Tory plans to cut benefits and services are a chilling reminder to working class people of the true nature of the bosses’ party.
But just as depressing has been Labour’s response.
Its reaction to every Tory attack is, as Labour work and pensions secretary Yvette Cooper put it, it’s “a rehash of what we’re already doing”.
So the Tories want to raise the retirement age from 65 to 66 by 2016. But this is not an original policy—Labour plans to do the same, only ten years later.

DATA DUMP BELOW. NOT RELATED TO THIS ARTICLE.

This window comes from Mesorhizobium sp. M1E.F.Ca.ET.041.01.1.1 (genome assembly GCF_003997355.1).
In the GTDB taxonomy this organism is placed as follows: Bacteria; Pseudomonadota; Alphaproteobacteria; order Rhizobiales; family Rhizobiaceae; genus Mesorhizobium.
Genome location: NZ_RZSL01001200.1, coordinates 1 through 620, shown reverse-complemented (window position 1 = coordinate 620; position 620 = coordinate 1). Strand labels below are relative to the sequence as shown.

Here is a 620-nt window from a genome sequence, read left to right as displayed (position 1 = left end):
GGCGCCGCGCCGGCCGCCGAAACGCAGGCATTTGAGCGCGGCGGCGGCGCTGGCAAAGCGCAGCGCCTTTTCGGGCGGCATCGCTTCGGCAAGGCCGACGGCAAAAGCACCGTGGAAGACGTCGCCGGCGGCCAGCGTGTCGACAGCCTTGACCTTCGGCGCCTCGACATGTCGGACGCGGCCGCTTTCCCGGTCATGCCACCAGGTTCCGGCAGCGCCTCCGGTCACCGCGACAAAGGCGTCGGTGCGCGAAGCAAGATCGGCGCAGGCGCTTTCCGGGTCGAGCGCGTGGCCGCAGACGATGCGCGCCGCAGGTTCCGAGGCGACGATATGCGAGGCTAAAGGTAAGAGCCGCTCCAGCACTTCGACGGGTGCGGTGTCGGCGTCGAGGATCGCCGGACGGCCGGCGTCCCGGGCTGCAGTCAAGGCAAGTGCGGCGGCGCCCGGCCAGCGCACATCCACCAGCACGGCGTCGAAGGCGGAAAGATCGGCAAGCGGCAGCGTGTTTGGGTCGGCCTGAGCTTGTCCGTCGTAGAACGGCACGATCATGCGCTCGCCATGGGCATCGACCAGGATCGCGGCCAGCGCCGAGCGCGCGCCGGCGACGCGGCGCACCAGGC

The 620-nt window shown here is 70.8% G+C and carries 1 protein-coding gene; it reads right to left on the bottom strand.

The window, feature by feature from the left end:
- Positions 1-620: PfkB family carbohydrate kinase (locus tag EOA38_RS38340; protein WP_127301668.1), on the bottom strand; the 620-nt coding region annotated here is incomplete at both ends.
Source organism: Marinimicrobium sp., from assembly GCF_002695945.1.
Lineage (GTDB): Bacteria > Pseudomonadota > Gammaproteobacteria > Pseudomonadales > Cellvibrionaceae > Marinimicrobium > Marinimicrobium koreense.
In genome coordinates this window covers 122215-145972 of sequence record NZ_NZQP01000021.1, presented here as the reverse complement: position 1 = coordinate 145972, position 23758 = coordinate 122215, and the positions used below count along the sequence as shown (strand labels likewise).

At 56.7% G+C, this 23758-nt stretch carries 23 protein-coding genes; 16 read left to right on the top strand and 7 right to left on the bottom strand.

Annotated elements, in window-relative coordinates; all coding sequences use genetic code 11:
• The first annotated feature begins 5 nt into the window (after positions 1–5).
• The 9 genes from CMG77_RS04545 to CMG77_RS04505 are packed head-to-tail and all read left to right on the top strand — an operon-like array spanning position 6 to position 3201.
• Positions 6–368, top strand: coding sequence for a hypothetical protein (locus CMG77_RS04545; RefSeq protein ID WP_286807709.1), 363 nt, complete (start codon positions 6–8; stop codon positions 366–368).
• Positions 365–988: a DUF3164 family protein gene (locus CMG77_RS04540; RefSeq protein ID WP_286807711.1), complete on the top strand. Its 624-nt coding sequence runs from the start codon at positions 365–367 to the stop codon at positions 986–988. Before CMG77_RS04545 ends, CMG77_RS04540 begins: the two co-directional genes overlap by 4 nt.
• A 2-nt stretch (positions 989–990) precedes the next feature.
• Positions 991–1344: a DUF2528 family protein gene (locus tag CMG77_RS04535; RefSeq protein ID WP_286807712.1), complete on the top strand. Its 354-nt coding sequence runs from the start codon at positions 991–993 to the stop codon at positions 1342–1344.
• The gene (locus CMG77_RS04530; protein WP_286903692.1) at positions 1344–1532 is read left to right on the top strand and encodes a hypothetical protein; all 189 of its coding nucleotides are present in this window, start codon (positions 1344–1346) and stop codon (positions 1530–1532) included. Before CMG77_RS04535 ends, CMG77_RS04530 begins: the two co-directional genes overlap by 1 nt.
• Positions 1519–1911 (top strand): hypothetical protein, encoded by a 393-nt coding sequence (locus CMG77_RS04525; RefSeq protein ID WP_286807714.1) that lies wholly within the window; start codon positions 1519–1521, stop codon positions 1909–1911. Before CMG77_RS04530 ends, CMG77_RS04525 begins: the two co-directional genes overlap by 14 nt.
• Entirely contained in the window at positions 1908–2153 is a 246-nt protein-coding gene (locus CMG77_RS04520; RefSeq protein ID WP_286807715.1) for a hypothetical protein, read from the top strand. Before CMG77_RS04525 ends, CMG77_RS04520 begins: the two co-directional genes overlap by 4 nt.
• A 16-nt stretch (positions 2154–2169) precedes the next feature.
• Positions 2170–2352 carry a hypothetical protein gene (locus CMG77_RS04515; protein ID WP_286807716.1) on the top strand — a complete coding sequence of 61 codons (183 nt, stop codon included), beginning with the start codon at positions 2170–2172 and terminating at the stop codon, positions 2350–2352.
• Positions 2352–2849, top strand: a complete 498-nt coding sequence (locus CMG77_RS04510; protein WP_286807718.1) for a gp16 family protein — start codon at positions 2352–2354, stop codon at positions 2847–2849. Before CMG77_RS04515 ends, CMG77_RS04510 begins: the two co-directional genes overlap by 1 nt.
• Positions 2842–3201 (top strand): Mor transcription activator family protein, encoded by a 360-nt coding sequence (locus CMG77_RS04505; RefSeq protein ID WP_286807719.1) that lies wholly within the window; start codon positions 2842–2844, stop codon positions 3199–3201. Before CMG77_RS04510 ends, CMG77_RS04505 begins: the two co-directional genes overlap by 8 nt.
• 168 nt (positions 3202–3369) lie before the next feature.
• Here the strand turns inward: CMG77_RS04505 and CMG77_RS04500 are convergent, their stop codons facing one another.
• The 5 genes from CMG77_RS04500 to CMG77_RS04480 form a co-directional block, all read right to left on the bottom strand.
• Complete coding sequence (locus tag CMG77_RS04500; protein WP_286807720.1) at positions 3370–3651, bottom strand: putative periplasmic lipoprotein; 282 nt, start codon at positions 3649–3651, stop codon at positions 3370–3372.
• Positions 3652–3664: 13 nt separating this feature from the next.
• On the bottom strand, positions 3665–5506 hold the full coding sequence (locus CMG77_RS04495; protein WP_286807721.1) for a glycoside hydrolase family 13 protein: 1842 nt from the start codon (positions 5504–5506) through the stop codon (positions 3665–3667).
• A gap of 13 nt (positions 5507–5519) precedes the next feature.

And Labour tried to pull the rug from under the Tories’ feet on Tuesday when chancellor Alistair Darling announced a pay curb for hundreds of thousands of public sector workers—a pledge the Tories had planned for later that day.
The media focused on the more well-off people that the freeze would affect. But around 700,000 workers will face either a freeze or increases of just 1 percent.
Both parties want to make workers pay for the crisis.
The way to beat the attacks will not be to back one neoliberal party to stop the other—it will be to start organising resistance on the ground.